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My kids have a favorite book, called One Hundred Hungry Ants, that describes the progress of one hundred ants marching toward a picnic. It is a whimsical story and the kids love that the hungry ants are heading to a picnic outdoors. That’s where I prefer hungry ants, too. Outdoors. There are two times in the year when our local ant population tries to bring their party going festivities into my kitchen, though. The first is the Spring, when the rain drives them in; the second is the Fall, when cooler temperatures drive ants indoors in search of food.
Did you know that most species of ants consume large amounts of food in the Autumn to put on fat, which allows them to go without food through much of the winter. When Winter settles in, ants hunker down in clusters and go dormant (sort of like hibernation), to maintain their body heat and protectively huddle around the queen to shelter their population’s lifeline. While they are dormant they use the fat, carbs, and proteins that they stored during their fall foraging.
As long as the hungry ants stay on their hill, or invade the occasional local picnic, I don’t have a problem with them. I’ve taught my children the “Ants Go Marching” song, to respect them in their habitat and not to step on ant hills. The moment they try to bring their marauding band into MY kitchen, it is game over. You see, I have an Anti-Ant Arsenal, and it is STOCK PILED with Terro Liquid Ant Baits.
Take that, arthropods! Go do your Fall foraging elsewhere, because you’re not getting fat in my house! Between my Terro Liquid Ant Baits, and a few other tricks I’ve learned, I am keeping these six legged arthropods on their side of the hill and out of my kitchen! Here’s how I ant proof my kitchen.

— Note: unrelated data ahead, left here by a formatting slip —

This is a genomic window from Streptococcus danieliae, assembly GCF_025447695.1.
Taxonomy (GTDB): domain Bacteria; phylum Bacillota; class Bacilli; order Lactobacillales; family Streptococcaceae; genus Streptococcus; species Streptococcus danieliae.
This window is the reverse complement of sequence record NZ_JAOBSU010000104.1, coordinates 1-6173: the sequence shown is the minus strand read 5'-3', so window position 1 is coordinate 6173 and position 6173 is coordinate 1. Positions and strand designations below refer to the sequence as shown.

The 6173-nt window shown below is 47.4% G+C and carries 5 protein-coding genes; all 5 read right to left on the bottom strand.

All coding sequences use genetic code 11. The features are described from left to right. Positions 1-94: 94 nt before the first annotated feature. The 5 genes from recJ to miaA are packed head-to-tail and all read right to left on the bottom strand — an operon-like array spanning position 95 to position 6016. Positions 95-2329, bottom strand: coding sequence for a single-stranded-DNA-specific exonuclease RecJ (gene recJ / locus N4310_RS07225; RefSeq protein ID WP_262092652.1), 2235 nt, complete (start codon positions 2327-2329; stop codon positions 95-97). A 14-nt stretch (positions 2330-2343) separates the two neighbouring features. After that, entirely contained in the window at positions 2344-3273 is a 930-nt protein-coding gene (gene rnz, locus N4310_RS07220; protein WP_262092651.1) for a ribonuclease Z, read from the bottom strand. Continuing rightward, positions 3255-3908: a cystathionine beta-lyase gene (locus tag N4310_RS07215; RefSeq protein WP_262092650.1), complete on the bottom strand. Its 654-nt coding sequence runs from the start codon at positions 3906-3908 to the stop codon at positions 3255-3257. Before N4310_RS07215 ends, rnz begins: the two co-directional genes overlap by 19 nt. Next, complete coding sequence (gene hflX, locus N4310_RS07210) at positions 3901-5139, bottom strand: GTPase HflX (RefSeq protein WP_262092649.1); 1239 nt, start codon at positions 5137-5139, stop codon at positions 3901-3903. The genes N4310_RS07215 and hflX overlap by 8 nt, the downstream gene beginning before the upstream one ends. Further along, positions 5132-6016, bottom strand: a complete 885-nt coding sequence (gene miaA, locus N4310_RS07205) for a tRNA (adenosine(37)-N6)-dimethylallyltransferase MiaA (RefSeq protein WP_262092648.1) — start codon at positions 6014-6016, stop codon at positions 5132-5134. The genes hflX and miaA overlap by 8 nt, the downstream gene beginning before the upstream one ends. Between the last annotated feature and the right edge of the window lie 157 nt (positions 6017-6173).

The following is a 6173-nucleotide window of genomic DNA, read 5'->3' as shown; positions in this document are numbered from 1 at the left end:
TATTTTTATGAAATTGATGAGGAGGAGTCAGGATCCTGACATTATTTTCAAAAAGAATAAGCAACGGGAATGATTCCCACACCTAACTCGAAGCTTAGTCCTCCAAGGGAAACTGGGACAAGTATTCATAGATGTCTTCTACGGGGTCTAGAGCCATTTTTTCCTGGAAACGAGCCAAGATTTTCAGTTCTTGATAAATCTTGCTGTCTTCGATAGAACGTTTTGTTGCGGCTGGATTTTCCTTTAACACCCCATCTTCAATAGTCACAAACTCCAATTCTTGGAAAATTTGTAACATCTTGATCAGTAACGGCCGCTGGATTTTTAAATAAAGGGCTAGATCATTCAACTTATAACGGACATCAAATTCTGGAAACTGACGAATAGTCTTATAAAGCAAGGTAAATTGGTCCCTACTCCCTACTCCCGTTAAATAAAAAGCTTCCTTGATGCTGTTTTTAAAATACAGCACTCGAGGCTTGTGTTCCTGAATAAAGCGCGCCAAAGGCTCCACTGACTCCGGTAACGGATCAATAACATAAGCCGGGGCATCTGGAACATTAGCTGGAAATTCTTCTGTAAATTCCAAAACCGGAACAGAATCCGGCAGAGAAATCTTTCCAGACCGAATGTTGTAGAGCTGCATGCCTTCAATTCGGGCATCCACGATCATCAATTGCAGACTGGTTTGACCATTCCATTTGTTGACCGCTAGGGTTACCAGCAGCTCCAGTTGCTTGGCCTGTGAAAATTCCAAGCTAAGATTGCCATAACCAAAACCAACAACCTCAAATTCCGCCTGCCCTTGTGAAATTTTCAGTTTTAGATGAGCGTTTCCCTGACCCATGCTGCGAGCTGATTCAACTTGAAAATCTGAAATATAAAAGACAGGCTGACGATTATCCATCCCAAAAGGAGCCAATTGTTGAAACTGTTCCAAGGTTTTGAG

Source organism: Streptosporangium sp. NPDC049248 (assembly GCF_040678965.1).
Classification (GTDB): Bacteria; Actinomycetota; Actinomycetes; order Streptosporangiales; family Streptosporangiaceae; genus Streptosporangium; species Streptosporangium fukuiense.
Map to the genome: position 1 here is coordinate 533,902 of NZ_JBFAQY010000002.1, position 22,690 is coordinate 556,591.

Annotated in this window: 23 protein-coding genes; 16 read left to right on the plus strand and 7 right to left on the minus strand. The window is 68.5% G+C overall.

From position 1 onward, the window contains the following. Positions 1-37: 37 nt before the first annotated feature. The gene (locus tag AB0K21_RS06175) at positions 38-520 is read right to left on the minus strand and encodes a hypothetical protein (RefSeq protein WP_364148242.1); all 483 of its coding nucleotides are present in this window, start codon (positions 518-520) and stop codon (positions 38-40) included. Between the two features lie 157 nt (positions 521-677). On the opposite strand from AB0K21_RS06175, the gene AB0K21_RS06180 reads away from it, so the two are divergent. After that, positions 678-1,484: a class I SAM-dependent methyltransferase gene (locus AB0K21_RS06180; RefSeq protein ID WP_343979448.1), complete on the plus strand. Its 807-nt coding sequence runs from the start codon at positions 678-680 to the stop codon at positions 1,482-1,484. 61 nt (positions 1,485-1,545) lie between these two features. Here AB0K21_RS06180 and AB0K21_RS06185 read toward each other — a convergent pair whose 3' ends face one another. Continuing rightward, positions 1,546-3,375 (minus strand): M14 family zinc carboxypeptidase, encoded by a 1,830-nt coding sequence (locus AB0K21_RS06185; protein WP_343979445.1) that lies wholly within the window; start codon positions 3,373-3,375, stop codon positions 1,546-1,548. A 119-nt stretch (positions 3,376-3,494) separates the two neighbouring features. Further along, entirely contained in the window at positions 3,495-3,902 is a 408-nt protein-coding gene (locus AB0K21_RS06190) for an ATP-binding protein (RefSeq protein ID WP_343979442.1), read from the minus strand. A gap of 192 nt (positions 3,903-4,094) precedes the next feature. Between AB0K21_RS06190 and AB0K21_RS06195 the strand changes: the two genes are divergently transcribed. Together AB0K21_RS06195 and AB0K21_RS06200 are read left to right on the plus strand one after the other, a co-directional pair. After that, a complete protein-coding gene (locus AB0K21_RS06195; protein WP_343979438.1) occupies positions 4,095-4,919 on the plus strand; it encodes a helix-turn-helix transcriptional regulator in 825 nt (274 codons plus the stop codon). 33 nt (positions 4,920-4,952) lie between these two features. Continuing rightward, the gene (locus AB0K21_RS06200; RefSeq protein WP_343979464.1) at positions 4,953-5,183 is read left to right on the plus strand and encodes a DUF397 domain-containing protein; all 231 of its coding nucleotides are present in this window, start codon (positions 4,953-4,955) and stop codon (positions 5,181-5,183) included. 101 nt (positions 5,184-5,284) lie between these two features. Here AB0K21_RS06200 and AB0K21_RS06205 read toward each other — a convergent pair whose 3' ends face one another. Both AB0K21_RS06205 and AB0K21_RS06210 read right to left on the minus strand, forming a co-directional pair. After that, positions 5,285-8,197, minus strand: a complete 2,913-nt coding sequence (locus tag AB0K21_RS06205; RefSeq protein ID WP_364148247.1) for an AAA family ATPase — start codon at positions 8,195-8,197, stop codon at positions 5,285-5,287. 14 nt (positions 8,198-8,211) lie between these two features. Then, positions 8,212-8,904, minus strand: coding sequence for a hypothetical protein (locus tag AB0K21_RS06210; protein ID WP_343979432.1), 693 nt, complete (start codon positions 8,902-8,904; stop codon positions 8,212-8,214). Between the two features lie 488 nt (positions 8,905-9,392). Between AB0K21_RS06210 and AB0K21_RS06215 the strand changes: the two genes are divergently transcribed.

- Pay attention to where the ants go. They need food and water to survive. Then strategically place your Terro Liquid Ant Baits near where they head to for food.
- Pay attention to where the ants come from. Try to find their entry point (a window, door, or crack in the wall) and do whatever necessary to seal it off, plug it up, or close it.
- Notice the trail that the ants follow. It is typically the same trail, as once they’ve found a way that works, they reuse it. Scrub their tracks clean. Using distilled white vinegar to clean your sink, stove, and floors will get rid of their tracks and keep your kitchen clean.
- Eliminate the attraction. Ants come indoors for food and water. Vacuum up the crumbs and mop up any spills as quickly as possible. Store food in sealed containers and keep ripe fruit in the refrigerator. Wipe down sticky containers, especially those that contain sweet treats.
- Plant mint. Yes, I said mint. I found that the ants were coming in from the garden and when I planted mint in a container between the garden and the window that the ants loved, it halted the ants in their tracks! Are there any critter that try to invade your home on a seasonal basis? What have you done to prevent their marauding?
- Terro would like to give one lucky reader an ant-stopping arsenal of their own. Enter below, and good luck!